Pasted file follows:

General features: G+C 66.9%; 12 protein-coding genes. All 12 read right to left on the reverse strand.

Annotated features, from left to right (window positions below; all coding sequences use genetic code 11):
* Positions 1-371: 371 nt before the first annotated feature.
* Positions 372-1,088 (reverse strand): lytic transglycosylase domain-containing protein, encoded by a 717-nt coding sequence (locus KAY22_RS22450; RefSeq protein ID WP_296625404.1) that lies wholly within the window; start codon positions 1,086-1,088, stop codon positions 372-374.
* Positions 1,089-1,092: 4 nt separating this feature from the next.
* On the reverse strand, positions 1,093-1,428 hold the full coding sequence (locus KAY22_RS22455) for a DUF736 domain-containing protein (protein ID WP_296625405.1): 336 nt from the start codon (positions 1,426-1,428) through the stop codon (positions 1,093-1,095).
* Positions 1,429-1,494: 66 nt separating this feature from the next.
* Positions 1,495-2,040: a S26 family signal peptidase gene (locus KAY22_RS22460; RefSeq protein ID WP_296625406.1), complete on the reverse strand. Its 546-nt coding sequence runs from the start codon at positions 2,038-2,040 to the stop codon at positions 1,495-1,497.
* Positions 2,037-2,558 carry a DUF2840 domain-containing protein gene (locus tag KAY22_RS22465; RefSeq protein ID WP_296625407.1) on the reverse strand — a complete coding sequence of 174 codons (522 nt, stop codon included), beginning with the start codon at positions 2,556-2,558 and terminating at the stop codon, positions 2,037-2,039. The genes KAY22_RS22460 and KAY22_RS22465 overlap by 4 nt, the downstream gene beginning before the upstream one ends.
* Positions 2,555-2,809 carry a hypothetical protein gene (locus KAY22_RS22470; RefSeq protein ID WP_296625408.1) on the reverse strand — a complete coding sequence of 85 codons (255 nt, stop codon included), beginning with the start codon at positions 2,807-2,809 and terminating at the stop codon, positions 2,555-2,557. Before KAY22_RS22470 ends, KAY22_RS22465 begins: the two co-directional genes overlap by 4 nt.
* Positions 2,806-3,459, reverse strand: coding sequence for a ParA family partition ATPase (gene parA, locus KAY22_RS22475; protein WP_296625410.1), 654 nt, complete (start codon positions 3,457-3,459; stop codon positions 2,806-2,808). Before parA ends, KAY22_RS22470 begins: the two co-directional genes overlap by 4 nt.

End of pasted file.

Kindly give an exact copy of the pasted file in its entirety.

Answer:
General features: G+C 66.9%; 12 protein-coding genes. All 12 read right to left on the reverse strand.

Annotated features, from left to right (window positions below; all coding sequences use genetic code 11):
* Positions 1-371: 371 nt before the first annotated feature.
* Positions 372-1,088 (reverse strand): lytic transglycosylase domain-containing protein, encoded by a 717-nt coding sequence (locus KAY22_RS22450; RefSeq protein ID WP_296625404.1) that lies wholly within the window; start codon positions 1,086-1,088, stop codon positions 372-374.
* Positions 1,089-1,092: 4 nt separating this feature from the next.
* On the reverse strand, positions 1,093-1,428 hold the full coding sequence (locus KAY22_RS22455) for a DUF736 domain-containing protein (protein ID WP_296625405.1): 336 nt from the start codon (positions 1,426-1,428) through the stop codon (positions 1,093-1,095).
* Positions 1,429-1,494: 66 nt separating this feature from the next.
* Positions 1,495-2,040: a S26 family signal peptidase gene (locus KAY22_RS22460; RefSeq protein ID WP_296625406.1), complete on the reverse strand. Its 546-nt coding sequence runs from the start codon at positions 2,038-2,040 to the stop codon at positions 1,495-1,497.
* Positions 2,037-2,558 carry a DUF2840 domain-containing protein gene (locus tag KAY22_RS22465; RefSeq protein ID WP_296625407.1) on the reverse strand — a complete coding sequence of 174 codons (522 nt, stop codon included), beginning with the start codon at positions 2,556-2,558 and terminating at the stop codon, positions 2,037-2,039. The genes KAY22_RS22460 and KAY22_RS22465 overlap by 4 nt, the downstream gene beginning before the upstream one ends.
* Positions 2,555-2,809 carry a hypothetical protein gene (locus KAY22_RS22470; RefSeq protein ID WP_296625408.1) on the reverse strand — a complete coding sequence of 85 codons (255 nt, stop codon included), beginning with the start codon at positions 2,807-2,809 and terminating at the stop codon, positions 2,555-2,557. Before KAY22_RS22470 ends, KAY22_RS22465 begins: the two co-directional genes overlap by 4 nt.
* Positions 2,806-3,459, reverse strand: coding sequence for a ParA family partition ATPase (gene parA, locus KAY22_RS22475; protein WP_296625410.1), 654 nt, complete (start codon positions 3,457-3,459; stop codon positions 2,806-2,808). Before parA ends, KAY22_RS22470 begins: the two co-directional genes overlap by 4 nt.